Biomedical Engineering (Graduate Group)

David Hawkins, Ph.D., Chairperson of the Group 530-752-2748

Group Office. 2306B Genome and Biomedical Sciences Facility; 530-752-2611; https://bmegg.ucdavis.edu/

Faculty. https://bmegg.ucdavis.edu/contacts/graduate-group-faculty/


David Hawkins, Ph.D., Chairperson of the Group 530-752-2748

Group Office. 2306B Genome and Biomedical Sciences Facility; 530-752-2611; https://bmegg.ucdavis.edu/

Faculty. https://bmegg.ucdavis.edu/contacts/graduate-group-faculty/

Graduate Study. The Graduate Group in Biomedical Engineering offers programs of study and research leading to the M.S. and Ph.D. degrees. The programs of study prepare students for professional work in the effective integration of engineering with medical and biological sciences. Research strengths lie in the areas of imaging, tissue engineering and regenerative medicine, sensor and MEMs systems, cellular and molecular mechanics, computational modeling, targeted therapeutics, orthopedic biomechanics, biofluids and transport, and human movement. This broad interdepartmental program is best suited for students who are capable of and comfortable with considerable independence. Each student, together with an adviser, defines a specific course of study suited to individual goals.

Preparation. The Group regards strong competence in mathematics and engineering as necessary for successful completion of study. Prior course work in these areas is emphasized in the evaluation of applications. Some undergraduate training can be acquired after admission to the Group, but it may require an additional year of study.

Courses. See Engineering: BiomedicalEngineering: Biomedical, on page 271.

David Hawkins, Ph.D., Chairperson of the Group 530-752-2748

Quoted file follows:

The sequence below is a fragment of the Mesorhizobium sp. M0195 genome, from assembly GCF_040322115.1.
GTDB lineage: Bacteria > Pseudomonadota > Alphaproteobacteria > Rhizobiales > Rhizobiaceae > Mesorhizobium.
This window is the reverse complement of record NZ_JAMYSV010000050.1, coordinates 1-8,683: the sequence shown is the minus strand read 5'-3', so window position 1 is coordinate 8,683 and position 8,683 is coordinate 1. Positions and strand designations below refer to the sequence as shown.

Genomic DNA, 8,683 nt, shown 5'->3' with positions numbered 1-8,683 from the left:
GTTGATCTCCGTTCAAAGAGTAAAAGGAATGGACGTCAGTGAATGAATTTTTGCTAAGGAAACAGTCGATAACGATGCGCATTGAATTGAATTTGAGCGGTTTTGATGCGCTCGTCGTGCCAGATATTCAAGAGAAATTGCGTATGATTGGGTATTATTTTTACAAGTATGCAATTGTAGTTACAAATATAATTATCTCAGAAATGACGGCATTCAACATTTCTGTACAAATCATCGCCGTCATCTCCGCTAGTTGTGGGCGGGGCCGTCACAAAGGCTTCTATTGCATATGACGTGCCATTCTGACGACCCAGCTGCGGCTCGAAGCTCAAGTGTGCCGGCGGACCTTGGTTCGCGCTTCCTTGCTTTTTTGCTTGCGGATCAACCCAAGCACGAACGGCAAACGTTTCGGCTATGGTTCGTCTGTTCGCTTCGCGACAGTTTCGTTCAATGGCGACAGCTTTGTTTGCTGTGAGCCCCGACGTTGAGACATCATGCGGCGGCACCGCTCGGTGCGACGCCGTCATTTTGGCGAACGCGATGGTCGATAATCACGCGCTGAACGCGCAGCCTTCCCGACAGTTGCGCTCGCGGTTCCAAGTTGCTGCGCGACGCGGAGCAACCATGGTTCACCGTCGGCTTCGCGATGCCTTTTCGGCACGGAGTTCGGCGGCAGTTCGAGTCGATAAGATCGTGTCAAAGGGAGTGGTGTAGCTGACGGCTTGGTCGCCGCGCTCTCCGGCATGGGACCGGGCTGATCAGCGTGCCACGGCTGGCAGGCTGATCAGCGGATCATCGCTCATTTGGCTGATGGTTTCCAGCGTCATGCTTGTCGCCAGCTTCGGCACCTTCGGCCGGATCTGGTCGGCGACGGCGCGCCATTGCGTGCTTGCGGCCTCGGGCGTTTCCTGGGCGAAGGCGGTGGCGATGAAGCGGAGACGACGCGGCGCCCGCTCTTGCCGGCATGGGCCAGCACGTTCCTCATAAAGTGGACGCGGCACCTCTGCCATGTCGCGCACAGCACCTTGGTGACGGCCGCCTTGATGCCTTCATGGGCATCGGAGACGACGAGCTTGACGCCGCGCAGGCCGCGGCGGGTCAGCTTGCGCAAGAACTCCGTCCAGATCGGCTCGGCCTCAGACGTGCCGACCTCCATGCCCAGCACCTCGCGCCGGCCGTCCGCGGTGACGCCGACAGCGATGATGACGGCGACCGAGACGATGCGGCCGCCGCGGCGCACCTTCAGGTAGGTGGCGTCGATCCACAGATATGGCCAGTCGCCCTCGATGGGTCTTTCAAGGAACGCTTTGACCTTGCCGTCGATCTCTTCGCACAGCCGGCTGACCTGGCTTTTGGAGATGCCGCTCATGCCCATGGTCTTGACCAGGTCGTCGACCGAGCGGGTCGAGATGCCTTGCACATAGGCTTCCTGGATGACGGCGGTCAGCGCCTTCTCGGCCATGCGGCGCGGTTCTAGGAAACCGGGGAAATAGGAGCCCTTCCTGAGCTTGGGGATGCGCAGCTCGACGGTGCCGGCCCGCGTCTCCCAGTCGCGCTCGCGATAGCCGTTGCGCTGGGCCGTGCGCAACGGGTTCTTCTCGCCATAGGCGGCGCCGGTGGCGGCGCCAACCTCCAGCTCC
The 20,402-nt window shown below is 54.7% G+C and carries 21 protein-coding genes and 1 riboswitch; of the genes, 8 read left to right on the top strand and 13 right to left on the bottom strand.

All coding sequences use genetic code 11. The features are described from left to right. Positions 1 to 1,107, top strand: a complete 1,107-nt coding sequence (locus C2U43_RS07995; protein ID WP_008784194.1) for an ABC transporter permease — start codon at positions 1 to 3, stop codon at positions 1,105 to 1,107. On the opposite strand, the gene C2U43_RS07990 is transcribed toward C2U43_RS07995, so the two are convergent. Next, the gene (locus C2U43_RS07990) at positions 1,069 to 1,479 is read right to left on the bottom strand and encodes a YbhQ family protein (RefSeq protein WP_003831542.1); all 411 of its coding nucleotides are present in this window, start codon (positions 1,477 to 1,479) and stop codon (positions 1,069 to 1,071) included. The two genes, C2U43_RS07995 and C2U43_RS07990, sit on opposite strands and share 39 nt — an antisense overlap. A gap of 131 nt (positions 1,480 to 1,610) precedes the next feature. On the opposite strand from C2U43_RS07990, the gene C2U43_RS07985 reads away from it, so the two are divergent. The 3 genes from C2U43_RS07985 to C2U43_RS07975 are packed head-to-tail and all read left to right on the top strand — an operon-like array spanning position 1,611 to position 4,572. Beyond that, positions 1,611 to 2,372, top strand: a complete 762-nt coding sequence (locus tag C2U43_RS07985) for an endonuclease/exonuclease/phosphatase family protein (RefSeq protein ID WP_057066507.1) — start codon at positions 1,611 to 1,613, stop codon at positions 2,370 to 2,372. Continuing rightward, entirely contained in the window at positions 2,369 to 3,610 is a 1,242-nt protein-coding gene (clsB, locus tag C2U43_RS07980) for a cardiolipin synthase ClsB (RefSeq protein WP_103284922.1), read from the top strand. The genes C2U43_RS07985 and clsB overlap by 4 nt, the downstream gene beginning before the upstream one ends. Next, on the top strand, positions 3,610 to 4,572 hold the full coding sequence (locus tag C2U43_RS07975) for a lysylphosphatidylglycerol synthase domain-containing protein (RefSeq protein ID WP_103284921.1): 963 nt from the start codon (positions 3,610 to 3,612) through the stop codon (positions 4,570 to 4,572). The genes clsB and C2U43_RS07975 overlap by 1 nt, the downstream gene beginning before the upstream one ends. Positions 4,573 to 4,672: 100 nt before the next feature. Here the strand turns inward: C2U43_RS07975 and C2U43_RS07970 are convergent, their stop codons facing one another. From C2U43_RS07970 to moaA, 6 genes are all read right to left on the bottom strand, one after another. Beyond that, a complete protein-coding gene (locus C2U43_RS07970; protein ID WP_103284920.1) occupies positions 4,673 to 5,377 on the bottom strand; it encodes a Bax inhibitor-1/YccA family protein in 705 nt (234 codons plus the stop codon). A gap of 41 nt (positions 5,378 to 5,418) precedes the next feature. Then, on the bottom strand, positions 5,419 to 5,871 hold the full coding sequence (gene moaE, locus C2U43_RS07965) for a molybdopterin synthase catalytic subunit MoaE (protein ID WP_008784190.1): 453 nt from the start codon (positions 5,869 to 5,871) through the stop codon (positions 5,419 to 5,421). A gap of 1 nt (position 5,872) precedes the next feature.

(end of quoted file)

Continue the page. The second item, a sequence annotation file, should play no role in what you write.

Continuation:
Group Office. 2306B Genome and Biomedical Sciences Facility; 530-752-2611; https://bmegg.ucdavis.edu/

Faculty. https://bmegg.ucdavis.edu/contacts/graduate-group-faculty/

Graduate Study. The Graduate Group in Biomedical Engineering offers programs of study and research leading to the M.S. and Ph.D. degrees. The programs of study prepare students for professional work in the effective integration of engineering with medical and biological sciences. Research strengths lie in the areas of imaging, tissue engineering and regenerative medicine, sensor and MEMs systems, cellular and molecular mechanics, computational modeling, targeted therapeutics, orthopedic biomechanics, biofluids and transport, and human movement. This broad interdepartmental program is best suited for students who are capable of and comfortable with considerable independence. Each student, together with an adviser, defines a specific course of study suited to individual goals.

Preparation. The Group regards strong competence in mathematics and engineering as necessary for successful completion of study. Prior course work in these areas is emphasized in the evaluation of applications. Some undergraduate training can be acquired after admission to the Group, but it may require an additional year of study.

Courses. See Engineering: Biomedical.